brand storytelling, cross media storytelling, digital storytelling examples, multimedia storytelling, Storytelling
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Storytelling and Cosmetic Brands: 5+ Best Practises


Storytelling and marketing have always been intertwined. The magic here is rather simple: a brand tells a story people can relate to, with the goal to connect and persuade its prospective consumers to switch to their product.

However, marketing’s dependency on storytelling techniques has never been more strong and creative than it is now. Brands tell stories that create a certain style of life, a feeling of comfort, liberation and empathy, or even a desire to be a better human being. The online marketing landscape is swamping with digital storytelling. We wrote about the automotive industry embracing storytelling and user-engagement techniques. Today we would like to shift our attention to beauty and personal care brands that, with the help of technology, have been successfully utilizing the power of storytelling.

A personal care product is not a high commodity, but because of its high market saturation marketers need to tell consumers more than they can actually see. Beauty brands have been telling stories as early as from the 1920s, such as Nivea, which was associated with young, sporty people enjoying their leisure time in the sun.

Dove, owned by Unilever, has been embracing digital storytelling and showcasing real beauty for more than 10 years now, and is considered to be one of the most creative beauty brands. Its “Real Beauty Sketches”, appealing to women and communicating that every single one of them is beautiful, took the internet by storm and earned it the best advertisement award by AdWeek in 2013. It is convincing, because it is not focused on the product, but rather on a cause. In fact, consumers are 80% more likely to support brands that exert corporate responsibility and put cause-related marketing into practice.

Let us now move on to 5 successful digital storytelling campaigns used by well-known beauty brands to illustrate how companies utilize different methods of employing narratives.

Maybelline New York

How can a company make mascara look interesting, inspiring and different? By creating an appealing story behind it and telling it in a unique way that will also reflect the best features of a product. 


Labelled “Big Eyes”, the double-ended Maybelline mascara is equipped with two brushes, aimed at creating eyelashes that look fake, but are actually real. Although Maybelline called themselves pioneers of this beauty technology, the brand needed a compelling story behind it that would reflect the mascara’s unique features, and, therefore, intrigue and persuade its potential consumers. Maybelline’s strategy was based on creating content, and the more of it the better. First of, a two-sided mini thriller film “The Girl with The Big Eyes” was created, focusing on ‘him’ and her’ perspective and their spy hunt after each other. The male spy starts off his side of the story, but soon enough we see the female perspective and a hint of her ‘secret weapon’, which is, of course, the new breakthrough mascara. The film is styled resembling New York City in the 60s and the feel of popular spy films. The female protagonist also bears obvious resemblance to Uma Thurman’s character in the cult classic Pulp Fiction. Moreover, the mini film was supported by a photoshoot, after which all pieces of the produced content – video, photos and gifs – were collected into one to create an interactive scrollable site experience or a so-called multi-sensory story.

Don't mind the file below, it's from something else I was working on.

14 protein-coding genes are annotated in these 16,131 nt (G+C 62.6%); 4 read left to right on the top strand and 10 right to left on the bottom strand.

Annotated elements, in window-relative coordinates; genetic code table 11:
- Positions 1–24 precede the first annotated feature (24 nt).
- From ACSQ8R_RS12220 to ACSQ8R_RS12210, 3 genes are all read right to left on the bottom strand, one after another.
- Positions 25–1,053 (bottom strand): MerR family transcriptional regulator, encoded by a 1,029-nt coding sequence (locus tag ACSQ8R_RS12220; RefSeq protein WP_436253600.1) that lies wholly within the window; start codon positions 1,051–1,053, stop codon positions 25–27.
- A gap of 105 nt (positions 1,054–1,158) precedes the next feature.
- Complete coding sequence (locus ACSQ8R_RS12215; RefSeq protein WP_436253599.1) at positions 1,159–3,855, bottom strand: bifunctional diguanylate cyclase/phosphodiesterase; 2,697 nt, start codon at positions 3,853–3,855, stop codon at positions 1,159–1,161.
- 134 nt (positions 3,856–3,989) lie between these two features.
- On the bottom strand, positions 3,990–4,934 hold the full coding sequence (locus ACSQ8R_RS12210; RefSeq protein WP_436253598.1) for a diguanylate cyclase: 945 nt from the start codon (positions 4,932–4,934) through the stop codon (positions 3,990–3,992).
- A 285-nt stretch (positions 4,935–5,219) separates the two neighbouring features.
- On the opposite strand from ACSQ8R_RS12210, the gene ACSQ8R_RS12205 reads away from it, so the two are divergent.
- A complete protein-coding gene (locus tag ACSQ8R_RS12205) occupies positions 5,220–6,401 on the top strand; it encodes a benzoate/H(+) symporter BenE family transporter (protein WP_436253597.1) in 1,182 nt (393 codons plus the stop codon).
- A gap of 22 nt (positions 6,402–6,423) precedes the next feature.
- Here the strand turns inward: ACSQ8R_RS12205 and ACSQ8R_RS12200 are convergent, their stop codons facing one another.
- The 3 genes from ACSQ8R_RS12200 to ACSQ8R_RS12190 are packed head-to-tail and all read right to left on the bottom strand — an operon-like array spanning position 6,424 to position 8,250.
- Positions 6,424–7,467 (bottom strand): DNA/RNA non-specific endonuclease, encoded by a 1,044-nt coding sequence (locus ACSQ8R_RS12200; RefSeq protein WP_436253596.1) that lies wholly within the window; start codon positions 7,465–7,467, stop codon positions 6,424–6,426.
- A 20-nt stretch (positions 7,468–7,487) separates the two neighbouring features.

The story unfolds as you scroll down the microsite , and the user is presented with unique and enthralling content from the very first go. Photos, videos and quotes are accompanied with voiceovers, animated gifs, attractive typography and various circular elements. All these sections are sharable on popular social media such as Facebook, Twitter, Tumblr and Pinterest with a simple click. Furthermore, the “Girl with The Big Eyes” campaign did not stop there. The femme fatale character was active on Twitter for one day to engage with her fans: she tweeted mystery clues while followers posted questions and in turn had the chance to win the secret weapon, and, therefore, uncover the big secret. The thriller scenario worked well for Maybelline, generating 72% of site traffic coming from social networks, where bits of the story’s content were spread out.

Burt’s Bees Six Seconds Classics

It is true that every good brand deserves to tell its great story. What story does a brand started by a quirky beekeeper tell? You got it, an even quirkier one.

Burt’s Bees is an American personal care brand, specializing in personal care, beauty, health and personal hygiene and doing it all under the motto “Earth friendly, Natural Personal Care Company”. The brand originated in 1984 between Roxanne Quimby and Burt Shavitz, who were making candles in an abandoned schoolhouse they were renting for $150 a year. What got them into the personal care products industry were Burt’s 19th-century books about bee-keeping and home-made personal care. No wonder that the brand’s liking for books was a great choice to pivot on classic literature stories for their Six Seconds Classics Vine campaign.

The ten stop animation films feature tubes of lip balm dressed in costumes and portraying classical fiction characters such as Moby Dick, Gulliver’s Travels and Little Women. Burt’s Bees’ “classic” products were used for the films, and accordingly fit the theme of classic books. For example, four lip-balm tubes, with wigs and dresses, play the Little Women, indulging in the shortest-ever dialogue: “We really are little,” says the one one the right, while the other one answers: “and all women”. The clips, available on the brand’s social networks, playfully capture the personality of the classical works, also appropriately depicting the brand’s voice. Burt’s Bees are proud of their “classic” line: neither the products nor the packaging have changed in years. The comic spoofing of literary classics, thus, only reinforces the brand’s values and celebrates simple, yet captivating storytelling.